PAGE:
Olorogun Michael Ibru was the sunshine wherever he stood, there was warmth, gaiety and charm. He had a good heart. He was an extra ordinary man, well ahead of his time.
Like John Wesley of the Methodist Church, Chief aim in this world was to “Do all the good you can, by all the means you can, in all the ways you can, in all the places you can, at all the times you can, to all the people you can, as long as ever you can”.
Chief attended the famous Igbobi College, Lagos, between 1948 and 1951 and distinguished himself in academics and in extra curricular activities such that in his final year in school, he was appointed the Head Boy, a position usually reserved for the best student with leadership traits. After leaving Igbobi College, he secured a job in the United African Company (now UACN), as a manager–in training. Between 1951 and 1956 he worked in various towns across the then Western Region.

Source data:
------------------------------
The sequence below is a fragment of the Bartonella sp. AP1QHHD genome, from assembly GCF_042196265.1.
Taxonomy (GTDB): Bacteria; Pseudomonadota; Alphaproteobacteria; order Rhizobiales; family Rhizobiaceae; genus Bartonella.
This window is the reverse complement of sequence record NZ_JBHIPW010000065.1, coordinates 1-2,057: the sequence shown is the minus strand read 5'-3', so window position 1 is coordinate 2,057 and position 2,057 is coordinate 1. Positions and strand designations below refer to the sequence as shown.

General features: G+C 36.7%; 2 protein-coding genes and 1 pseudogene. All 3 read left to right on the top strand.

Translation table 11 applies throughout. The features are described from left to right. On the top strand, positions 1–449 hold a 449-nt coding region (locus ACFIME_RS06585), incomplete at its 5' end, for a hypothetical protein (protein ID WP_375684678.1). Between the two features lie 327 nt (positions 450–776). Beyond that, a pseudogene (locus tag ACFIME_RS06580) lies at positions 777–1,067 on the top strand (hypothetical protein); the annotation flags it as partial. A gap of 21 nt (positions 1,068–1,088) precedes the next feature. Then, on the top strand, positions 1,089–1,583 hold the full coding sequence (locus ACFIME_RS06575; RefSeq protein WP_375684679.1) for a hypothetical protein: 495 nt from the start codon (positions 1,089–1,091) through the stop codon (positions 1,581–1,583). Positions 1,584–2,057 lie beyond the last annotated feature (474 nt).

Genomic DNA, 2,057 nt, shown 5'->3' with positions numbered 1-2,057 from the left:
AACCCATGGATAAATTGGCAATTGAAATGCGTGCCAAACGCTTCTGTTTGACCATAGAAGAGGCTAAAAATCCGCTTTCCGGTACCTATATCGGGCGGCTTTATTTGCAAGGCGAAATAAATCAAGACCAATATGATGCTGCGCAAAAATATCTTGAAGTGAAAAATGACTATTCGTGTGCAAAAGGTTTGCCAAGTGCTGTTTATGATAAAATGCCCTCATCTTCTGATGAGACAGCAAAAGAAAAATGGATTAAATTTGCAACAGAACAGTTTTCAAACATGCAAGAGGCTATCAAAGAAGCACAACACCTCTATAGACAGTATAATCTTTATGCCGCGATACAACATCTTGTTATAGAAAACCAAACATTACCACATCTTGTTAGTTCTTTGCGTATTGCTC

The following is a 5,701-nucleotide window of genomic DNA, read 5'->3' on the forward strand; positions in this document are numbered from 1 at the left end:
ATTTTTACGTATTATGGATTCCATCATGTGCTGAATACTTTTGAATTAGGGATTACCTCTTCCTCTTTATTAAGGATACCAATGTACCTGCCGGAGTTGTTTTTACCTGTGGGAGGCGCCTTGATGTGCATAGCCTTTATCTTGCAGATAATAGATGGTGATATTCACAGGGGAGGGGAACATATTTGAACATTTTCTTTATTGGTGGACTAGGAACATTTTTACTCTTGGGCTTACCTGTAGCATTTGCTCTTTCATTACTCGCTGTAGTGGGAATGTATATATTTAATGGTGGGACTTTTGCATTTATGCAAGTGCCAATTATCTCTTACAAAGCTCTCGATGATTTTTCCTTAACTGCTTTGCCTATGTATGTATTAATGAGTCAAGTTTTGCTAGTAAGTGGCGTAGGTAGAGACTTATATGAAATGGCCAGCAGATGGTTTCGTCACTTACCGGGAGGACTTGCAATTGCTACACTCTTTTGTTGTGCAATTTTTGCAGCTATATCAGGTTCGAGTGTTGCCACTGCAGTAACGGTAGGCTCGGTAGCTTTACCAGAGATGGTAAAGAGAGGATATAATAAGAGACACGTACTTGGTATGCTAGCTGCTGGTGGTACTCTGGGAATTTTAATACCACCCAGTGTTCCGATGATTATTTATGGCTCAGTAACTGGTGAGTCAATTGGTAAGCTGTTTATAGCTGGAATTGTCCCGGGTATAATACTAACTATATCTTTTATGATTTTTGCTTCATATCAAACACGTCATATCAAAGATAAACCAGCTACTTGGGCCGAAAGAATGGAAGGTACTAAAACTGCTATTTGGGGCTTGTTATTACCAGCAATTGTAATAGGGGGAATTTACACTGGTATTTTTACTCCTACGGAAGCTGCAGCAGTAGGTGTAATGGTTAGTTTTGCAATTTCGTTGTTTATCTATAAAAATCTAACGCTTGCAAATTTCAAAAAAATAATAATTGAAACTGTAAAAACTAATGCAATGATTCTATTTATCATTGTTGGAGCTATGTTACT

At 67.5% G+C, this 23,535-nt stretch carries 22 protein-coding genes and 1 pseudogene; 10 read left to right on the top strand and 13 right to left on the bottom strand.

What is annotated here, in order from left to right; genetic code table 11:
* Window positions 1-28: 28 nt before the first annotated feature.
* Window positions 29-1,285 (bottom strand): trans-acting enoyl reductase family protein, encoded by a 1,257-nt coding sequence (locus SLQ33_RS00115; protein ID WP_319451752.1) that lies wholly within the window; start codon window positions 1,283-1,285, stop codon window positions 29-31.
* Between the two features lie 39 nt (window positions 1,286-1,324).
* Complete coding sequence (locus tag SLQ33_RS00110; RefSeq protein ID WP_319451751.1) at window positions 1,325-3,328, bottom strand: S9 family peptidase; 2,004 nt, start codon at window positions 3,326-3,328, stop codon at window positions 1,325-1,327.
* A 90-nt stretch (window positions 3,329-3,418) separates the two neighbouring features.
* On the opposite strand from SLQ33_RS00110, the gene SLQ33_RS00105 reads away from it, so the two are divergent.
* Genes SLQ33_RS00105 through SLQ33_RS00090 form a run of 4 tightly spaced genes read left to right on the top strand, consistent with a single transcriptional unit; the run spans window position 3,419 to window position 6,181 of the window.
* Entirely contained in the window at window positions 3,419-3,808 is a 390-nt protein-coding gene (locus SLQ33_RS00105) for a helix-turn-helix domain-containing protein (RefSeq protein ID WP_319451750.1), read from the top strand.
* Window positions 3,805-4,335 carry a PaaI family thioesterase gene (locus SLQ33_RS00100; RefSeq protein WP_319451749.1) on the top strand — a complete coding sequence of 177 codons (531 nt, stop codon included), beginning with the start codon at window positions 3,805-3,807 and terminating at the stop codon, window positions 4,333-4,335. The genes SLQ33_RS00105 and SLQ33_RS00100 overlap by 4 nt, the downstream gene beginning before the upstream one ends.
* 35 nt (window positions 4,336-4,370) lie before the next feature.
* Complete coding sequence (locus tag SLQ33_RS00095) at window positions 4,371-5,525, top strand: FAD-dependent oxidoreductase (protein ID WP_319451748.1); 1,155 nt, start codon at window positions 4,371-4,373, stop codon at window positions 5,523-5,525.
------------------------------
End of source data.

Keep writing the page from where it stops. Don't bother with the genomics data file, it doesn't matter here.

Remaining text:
He resigned from the company and at the age of 24, formed LAIBRU, in partnership with an expatriate, Mr. Jimmy Large, with whom he had worked with at UAC. In 1965, he founded the Osadjere Fishing Company in partnership with a Japenese conglomerate, one of the largest fishing companies in the world. By the mid-1960s, fish trading has become the traditional money maker for the Ibru Organisation. Through he had other profitable interests such as transportation and construction, fish trading helped him secure financing and other forms of capital to engage in large scale trading.
According to Chief Ebenezer Babatope, the Nigerian Tribune Columnist: “The Ibru Family is a wealth family that has built its wealth on genuine efforts of self development. No one can ever fault the Ibrus on their contributions to the socio-economic development of Nigeria. The industrial base of Nigeria will for many years to come reserve special place of honour to the Ibru Family which Olorogun Michael Ibru nurtured.
Chief was to business, what the late Mohammed Alli was to boxing, what Michael Jackson was to music and what Pele was to football. He was a riddle wrapped in a mystery inside an enigma. While I was growing up in the village in the 60s and early 70s, the name Ibru was a myth. I used to think that he was a spirit, because he was larger than life. He was very articulate and meticulous. He believed in striving towards perfection in everything that had his name on.